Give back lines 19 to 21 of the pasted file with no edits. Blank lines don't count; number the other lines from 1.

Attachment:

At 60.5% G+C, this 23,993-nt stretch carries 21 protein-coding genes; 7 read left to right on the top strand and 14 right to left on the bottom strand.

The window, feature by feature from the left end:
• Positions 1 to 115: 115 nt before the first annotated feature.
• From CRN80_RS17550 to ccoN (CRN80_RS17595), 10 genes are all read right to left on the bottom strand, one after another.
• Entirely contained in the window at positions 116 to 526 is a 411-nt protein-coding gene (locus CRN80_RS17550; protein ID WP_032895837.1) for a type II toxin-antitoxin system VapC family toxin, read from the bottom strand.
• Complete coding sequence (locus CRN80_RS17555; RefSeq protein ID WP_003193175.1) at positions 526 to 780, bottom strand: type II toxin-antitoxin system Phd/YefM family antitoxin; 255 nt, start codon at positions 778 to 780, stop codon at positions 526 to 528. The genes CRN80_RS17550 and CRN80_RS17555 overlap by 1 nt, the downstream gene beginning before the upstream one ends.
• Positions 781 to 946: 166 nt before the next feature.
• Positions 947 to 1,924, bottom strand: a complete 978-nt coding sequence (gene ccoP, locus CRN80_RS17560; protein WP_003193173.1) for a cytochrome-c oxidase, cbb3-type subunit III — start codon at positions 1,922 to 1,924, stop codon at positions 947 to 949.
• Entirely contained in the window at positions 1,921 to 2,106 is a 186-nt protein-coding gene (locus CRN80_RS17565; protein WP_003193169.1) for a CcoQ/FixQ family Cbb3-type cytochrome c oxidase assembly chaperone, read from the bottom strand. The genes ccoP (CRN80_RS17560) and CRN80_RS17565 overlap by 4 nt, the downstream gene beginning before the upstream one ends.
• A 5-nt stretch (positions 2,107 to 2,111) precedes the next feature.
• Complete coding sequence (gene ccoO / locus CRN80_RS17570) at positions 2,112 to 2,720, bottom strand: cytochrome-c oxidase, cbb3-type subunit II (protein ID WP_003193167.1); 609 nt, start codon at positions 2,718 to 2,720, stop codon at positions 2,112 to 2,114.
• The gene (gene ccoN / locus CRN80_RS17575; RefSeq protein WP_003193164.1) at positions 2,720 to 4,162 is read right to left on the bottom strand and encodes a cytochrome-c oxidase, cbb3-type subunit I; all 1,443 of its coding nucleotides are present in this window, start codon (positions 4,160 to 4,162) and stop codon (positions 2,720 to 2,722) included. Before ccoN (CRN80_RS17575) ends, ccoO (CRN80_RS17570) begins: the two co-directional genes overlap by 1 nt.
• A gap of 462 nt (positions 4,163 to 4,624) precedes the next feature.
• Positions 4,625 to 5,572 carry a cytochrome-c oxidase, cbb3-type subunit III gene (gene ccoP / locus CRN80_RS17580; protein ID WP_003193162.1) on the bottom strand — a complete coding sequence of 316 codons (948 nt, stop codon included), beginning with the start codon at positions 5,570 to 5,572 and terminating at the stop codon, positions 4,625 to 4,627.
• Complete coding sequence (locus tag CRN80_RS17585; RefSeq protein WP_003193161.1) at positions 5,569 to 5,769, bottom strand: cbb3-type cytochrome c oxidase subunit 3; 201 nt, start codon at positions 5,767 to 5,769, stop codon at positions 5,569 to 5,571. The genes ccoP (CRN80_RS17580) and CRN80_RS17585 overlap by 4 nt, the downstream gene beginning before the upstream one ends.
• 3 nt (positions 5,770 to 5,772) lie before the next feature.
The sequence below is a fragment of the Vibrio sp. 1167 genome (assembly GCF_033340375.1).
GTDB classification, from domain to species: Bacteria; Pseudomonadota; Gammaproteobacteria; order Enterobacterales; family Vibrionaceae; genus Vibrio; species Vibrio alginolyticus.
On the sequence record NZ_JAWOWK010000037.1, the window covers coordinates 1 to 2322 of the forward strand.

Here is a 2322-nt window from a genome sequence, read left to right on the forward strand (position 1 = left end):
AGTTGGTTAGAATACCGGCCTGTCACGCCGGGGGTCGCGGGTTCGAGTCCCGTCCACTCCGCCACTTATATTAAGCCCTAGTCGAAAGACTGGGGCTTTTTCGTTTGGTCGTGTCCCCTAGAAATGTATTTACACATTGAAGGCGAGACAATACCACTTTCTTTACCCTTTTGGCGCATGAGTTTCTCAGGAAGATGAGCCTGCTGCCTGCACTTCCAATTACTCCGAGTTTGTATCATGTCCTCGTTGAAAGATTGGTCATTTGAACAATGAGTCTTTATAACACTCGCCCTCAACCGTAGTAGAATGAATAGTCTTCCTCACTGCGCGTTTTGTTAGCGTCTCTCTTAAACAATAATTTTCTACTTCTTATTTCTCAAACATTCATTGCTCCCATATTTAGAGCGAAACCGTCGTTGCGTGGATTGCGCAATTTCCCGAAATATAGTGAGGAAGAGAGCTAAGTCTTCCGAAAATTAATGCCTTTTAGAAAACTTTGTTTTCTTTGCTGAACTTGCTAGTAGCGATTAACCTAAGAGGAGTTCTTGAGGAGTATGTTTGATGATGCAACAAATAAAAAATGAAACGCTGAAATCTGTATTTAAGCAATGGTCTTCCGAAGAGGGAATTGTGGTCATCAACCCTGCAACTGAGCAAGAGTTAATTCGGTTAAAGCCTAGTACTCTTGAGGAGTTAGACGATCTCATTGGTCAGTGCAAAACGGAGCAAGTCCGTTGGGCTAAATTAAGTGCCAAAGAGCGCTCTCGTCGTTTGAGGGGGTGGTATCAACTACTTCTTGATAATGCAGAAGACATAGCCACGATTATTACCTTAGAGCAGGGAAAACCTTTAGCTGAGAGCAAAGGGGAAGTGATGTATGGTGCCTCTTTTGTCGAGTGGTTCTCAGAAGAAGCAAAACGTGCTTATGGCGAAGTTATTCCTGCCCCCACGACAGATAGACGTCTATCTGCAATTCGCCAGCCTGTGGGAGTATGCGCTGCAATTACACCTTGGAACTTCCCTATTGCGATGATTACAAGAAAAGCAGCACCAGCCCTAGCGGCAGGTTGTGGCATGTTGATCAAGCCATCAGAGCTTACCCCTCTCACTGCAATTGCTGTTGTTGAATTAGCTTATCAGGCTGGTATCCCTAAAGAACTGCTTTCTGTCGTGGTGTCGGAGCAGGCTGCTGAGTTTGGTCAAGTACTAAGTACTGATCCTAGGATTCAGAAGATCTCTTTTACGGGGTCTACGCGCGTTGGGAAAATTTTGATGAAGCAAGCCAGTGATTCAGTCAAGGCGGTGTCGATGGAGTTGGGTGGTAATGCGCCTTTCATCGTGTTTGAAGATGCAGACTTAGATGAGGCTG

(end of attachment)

On the sequence record NZ_JAWOWK010000037.1, the window covers coordinates 1 to 2322 of the forward strand.

Here is a 2322-nt window from a genome sequence, read left to right on the forward strand (position 1 = left end):
AGTTGGTTAGAATACCGGCCTGTCACGCCGGGGGTCGCGGGTTCGAGTCCCGTCCACTCCGCCACTTATATTAAGCCCTAGTCGAAAGACTGGGGCTTTTTCGTTTGGTCGTGTCCCCTAGAAATGTATTTACACATTGAAGGCGAGACAATACCACTTTCTTTACCCTTTTGGCGCATGAGTTTCTCAGGAAGATGAGCCTGCTGCCTGCACTTCCAATTACTCCGAGTTTGTATCATGTCCTCGTTGAAAGATTGGTCATTTGAACAATGAGTCTTTATAACACTCGCCCTCAACCGTAGTAGAATGAATAGTCTTCCTCACTGCGCGTTTTGTTAGCGTCTCTCTTAAACAATAATTTTCTACTTCTTATTTCTCAAACATTCATTGCTCCCATATTTAGAGCGAAACCGTCGTTGCGTGGATTGCGCAATTTCCCGAAATATAGTGAGGAAGAGAGCTAAGTCTTCCGAAAATTAATGCCTTTTAGAAAACTTTGTTTTCTTTGCTGAACTTGCTAGTAGCGATTAACCTAAGAGGAGTTCTTGAGGAGTATGTTTGATGATGCAACAAATAAAAAATGAAACGCTGAAATCTGTATTTAAGCAATGGTCTTCCGAAGAGGGAATTGTGGTCATCAACCCTGCAACTGAGCAAGAGTTAATTCGGTTAAAGCCTAGTACTCTTGAGGAGTTAGACGATCTCATTGGTCAGTGCAAAACGGAGCAAGTCCGTTGGGCTAAATTAAGTGCCAAAGAGCGCTCTCGTCGTTTGAGGGGGTGGTATCAACTACTTCTTGATAATGCAGAAGACATAGCCACGATTATTACCTTAGAGCAGGGAAAACCTTTAGCTGAGAGCAAAGGGGAAGTGATGTATGGTGCCTCTTTTGTCGAGTGGTTCTCAGAAGAAGCAAAACGTGCTTATGGCGAAGTTATTCCTGCCCCCACGACAGATAGACGTCTATCTGCAATTCGCCAGCCTGTGGGAGTATGCGCTGCAATTACACCTTGGAACTTCCCTATTGCGATGATTACAAGAAAAGCAGCACCAGCCCTAGCGGCAGGTTGTGGCATGTTGATCAAGCCATCAGAGCTTACCCCTCTCACTGCAATTGCTGTTGTTGAATTAGCTTATCAGGCTGGTATCCCTAAAGAACTGCTTTCTGTCGTGGTGTCGGAGCAGGCTGCTGAGTTTGGTCAAGTACTAAGTACTGATCCTAGGATTCAGAAGATCTCTTTTACGGGGTCTACGCGCGTTGGGAAAATTTTGATGAAGCAAGCCAGTGATTCAGTCAAGGCGGTGTCGATGGAGTTGGGTGGTAATGCGCCTTTCATCGTGTTTGAAGATGCAGACTTAGATGAGGCTG